Van der Veer says Russian PSA model is key to oil investments

Royal Dutch Petroleum Co. Pres. Jeroen van der Veer Wednesday encouraged the Russian Federation to finalize its model for PSAs in order to facilitate the large investment needed to develop its hydrocarbon reserves and modernize its infrastructure. He said otherwise, the federation would have a harder time winning investments from international oil companies.


Darius V. Snieckus
OGJ Online

LONDON, Apr. 12 -- Royal Dutch Petroleum Co. Pres. Jeroen van der Veer Wednesday encouraged the Russian Federation to finalize its model for production sharing agreements in order facilitate the "massive" investment needed to develop its hydrocarbon reserves and modernize its infrastructure.

Speaking at the Russian Economic Forum, van der Veer said Royal Dutch/Shell was committed to the "long haul" in Russia, but cautioned that without a new PSA scheme anchored in a stable legal and fiscal regime the federation would have a harder time winning capital investment from international oil companies.

"All of the oil supermajors are evaluating their prospective projects on a worldwide basis much more carefully that even 2 years ago," emphasized van der Veer. "In this brave new world of global ranking, funds will migrate to those areas that offer the best trade-off between risk, return on investment, and long-term strategic goals.

"Russia must compete for her share of direct investment (because) international oil companies have real choices about where they choose to invest," he added.

Van der Veer suggested the so-called "grandfathered PSA" deal formulated by the Sakhalin II partners and Russia for the $8 billion Sea of Okhotsk oil and gas development served as a example of "how much can be achieved" once a project's legal and fiscal foundations had been laid. He said Sakhalin II, in which Shell holds 55%, was "already delivering enormous economic, political, and social benefits" to the Sakhalin region.

"It is our great hope that the practical win-win balance at Sakhalin II can be increasingly used as the model for other PSAs through the federation," said van der Veer. "It is difficult to overestimate the importance of fiscal stability to the success or failure of multimillion dollar investment projects."

He noted that the traditional commercial engagement strategies used by foreign oil companies in the past had often unraveled due to "unacceptable" investment risks.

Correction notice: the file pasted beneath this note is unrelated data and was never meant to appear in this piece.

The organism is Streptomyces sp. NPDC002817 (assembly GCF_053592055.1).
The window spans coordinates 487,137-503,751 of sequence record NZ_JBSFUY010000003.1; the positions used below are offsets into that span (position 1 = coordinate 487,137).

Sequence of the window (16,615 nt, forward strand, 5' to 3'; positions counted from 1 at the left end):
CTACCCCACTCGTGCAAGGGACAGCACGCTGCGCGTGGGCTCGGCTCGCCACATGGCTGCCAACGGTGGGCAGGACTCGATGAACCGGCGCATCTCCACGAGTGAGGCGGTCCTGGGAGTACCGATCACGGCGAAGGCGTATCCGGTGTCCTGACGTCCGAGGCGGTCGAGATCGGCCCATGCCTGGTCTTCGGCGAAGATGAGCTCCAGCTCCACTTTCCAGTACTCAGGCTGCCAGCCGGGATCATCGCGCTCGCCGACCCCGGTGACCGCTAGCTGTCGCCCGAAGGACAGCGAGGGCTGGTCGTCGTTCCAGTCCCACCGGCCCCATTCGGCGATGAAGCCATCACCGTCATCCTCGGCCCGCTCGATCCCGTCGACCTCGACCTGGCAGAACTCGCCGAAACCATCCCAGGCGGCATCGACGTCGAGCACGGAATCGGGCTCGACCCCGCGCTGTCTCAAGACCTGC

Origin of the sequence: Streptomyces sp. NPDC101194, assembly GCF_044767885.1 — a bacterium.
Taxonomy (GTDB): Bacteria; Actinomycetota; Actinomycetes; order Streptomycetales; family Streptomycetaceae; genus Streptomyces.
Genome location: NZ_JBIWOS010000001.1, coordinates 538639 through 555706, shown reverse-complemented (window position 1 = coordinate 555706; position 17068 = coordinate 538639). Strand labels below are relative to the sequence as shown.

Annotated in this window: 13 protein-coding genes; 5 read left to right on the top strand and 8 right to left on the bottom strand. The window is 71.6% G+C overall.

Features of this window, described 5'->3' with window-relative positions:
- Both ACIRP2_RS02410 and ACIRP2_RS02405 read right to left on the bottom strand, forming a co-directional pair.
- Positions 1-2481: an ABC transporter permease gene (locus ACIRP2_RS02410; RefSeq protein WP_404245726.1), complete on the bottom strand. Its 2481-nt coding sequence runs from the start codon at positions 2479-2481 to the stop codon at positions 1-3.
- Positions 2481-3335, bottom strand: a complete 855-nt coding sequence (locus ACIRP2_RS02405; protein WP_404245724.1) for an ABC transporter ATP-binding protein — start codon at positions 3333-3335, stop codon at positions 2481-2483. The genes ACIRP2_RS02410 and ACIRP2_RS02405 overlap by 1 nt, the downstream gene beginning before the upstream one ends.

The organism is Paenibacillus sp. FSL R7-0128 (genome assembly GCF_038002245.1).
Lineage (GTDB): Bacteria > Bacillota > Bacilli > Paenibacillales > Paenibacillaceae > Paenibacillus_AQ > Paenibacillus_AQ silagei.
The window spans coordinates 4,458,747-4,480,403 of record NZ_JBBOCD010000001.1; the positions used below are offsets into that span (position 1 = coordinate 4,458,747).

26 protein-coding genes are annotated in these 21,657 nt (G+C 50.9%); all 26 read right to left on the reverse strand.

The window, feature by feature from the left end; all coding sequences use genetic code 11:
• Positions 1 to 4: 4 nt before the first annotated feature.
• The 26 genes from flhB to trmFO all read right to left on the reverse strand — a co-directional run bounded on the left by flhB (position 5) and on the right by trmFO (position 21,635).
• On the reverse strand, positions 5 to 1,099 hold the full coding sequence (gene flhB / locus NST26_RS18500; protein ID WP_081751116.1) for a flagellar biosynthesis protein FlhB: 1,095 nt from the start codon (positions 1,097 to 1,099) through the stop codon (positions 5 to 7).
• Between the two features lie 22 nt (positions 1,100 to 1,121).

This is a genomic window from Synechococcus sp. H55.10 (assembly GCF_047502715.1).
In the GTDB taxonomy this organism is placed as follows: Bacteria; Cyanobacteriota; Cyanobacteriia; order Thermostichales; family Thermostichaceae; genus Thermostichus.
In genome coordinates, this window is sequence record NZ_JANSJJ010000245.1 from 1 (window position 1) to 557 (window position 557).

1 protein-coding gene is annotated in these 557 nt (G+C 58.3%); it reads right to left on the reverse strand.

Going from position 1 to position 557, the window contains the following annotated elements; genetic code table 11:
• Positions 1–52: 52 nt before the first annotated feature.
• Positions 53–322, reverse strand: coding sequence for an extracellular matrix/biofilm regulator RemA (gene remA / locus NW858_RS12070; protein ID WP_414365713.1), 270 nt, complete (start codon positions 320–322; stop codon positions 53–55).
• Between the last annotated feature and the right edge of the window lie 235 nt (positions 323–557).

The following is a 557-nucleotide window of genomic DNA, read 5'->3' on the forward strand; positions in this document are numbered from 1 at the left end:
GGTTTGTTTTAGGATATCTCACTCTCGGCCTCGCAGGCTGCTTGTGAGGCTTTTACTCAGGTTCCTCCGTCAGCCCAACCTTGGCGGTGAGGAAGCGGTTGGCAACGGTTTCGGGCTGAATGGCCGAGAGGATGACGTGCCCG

The PSA for Sakhalin II�covering the Piltun-Astokhskoye oil and Lunskoye gas fields�provides protection for the development partners against changing fiscal regimes in Russia through the life of project, and divides revenues from "cost oil," returned to the investor and "profit oil," spilt between investor and state at an "agreed" level.

Van der Veer said Shell planned to make a final investment decision on Sakhalin II next year. He stressed that Shell had already committed nearly $1 billion toward Sakhalin II and, through the Caspian Pipeline Consortium, toward the recently completed Baku-Novorossiysk trunkline, and had firm plans to devote a further $5 billion to its outlay in Russia.

Shell, he said, was "keen" to invest in West Siberian gas fields including Salym, once a "stable PSA framework had been agreed and was in place."

Though he declined to comment on the specifics of Russian Federation President Vladimir Putin's reform program, van der Veer said it was "clearly the case that an open, engaged, and committed Russia will have positive commercial as well as political implications." He said restructuring and reform were important considerations for both business and politics.

Van der Veer acknowledged that Russia's reform agenda faced enormous challenges, but said it was "a critical and pivotal moment" in the development of Russia's oil and gas industry.

Van der Veer said foreign governments should encourage Russian reform. "It is also the responsibility of political leaders outside Russia to do more to promote this process, and to translate the principle of partnership into practical change on the ground," he said, pointing to European Commission President Romano Prodi's call last year for closer involvement with Russia to boost gas supplies to the European Union.

Contact Darius V. Snieckus at dsnieckus@ogjonline.com

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